Recently, during a time when I was much haunted by the faces of today's children of war, I re-read Ann Charney's novel Dobryd. Like those under-nourished living ghosts of Bosnia, Tadzhikistan, and Rwanda, she spent the first part of her life in peril. Dobryd in fact begins: "By the time I was five years old I had spent half my life hidden away in a barn loft."
Those words took my breath away when I first read them some twenty years ago. This time her novel again gave me pleasure not only because of its unsentimental, clear-eyed vision but also because of the hope it offers that, with luck, the human spirit can blossom under the most dreadful circumstances.
Dobryd was published in Canada nearly twenty-five years ago to a few, very good reviews. "One of the truly significant insights into the effects of war," said Books in Canada, but despite such praise, it wasn't a commercial success. In the last two years, however, it has been re-issued in English (in Canada by Douglas & McIntyre and in the U.S. by Permanent Press), and translated into French and German. Perhaps now, against the background of continued violence against civilian populations all over the world, it will receive the wide audience it deserves.
Dobryd is a simple story simply told. After two and a half years hiding outside a small town in Poland, a five-year-old girl, her mother, her aunt, and her cousin along with four other adults, all Jews, are rescued by Russian soldiers as World War II draws to a close. The child is at first terrified by the reaction of the people in her little world: "Weeping and laughing at the same time, they hugged me and embraced one another. I felt smothered in their arms. These embraces were not the ones I was used to; too tight, too close. I was frightened." And, looking outside the barn for the first time, she says: "A large orange circle covered the sky and coloured the world below. The fields, the animals, the farmhouse, all were illuminated in this strange, intense, blood-like colour.I heard myself scream, again and again."
The scream is the one that she has been prevented from letting out during their long period of hiding. Finally Yuri, the Russian soldier who has been carrying her, calms her. "My new friend.carried me outside. All the while his soft voice reassured me, and the sound of those words made me feel safe.. The fresh air of the summer evening felt soothing against my skin. I looked around me. I was no longer afraid."
The girl's mother finds work as a translator for the Russians, while her aunt, older and less dynamic, takes the girl to the market which has sprung up as part of the barter economy. The two of them become extremely close, and the aunt recounts how the family arrived at the barn where they hid, and what it had lost. Her stories have a fairy-tale quality: the family was rich, educated, and refined, with cupboards full of linens and rooms full of books.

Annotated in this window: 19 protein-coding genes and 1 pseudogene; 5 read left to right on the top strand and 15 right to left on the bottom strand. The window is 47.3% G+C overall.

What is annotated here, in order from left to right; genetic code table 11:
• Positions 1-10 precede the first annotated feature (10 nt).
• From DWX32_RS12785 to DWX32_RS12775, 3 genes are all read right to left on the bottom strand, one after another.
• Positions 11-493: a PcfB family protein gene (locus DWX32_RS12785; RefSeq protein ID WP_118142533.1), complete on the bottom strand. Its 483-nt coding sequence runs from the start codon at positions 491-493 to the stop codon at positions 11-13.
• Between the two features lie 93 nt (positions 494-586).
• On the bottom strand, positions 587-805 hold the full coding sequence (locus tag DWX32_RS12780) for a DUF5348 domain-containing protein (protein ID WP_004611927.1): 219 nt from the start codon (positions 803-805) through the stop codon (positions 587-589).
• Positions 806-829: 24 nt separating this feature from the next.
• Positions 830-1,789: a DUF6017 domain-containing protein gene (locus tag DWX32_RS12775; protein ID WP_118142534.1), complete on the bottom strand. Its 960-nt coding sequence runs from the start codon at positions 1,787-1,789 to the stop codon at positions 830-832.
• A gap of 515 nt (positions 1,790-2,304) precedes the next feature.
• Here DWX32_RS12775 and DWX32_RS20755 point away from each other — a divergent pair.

The little girl's world seems a universe away. She is delighted to help clear the rubble from their first lodgings in Dobryd. She gets her first taste of ice cream when her mother and Yuri decide after much discussion to trade a can of meat for it. Her treasures are a piece of white tulle and an empty perfume bottle that she and her friends use for their games of make-believe.
But these privations do not make an occasion for sorrow and regret. Charney says her book is an attempt to distance herself from the work of other survivors of Nazi oppression like Elie Wiesel and André Schwarz-Bart. "I didn't find my experience in their books, and I didn't want to spend my life following the narrow lane of lamentations," she says now. She is a handsome, quiet woman whom I got to know last year when we worked on the organizing committee for an evening of Quebec writers reading the work of other Quebec writers in translation. She brought to that project the same calm self-possession that one sees in her writing.
"I wanted to show that one can live through all that and still go on to be a whole human being. I wanted to have the world as my oyster the way it is for other people, and I wanted to feel free to go on to explore other things." She adds with emphasis: "One should really exalt life." That's why the book begins as it does with the liberation, and why there is so much about pleasure: the ice cream, the feel of air on skin, the joy of being able to see further than four walls.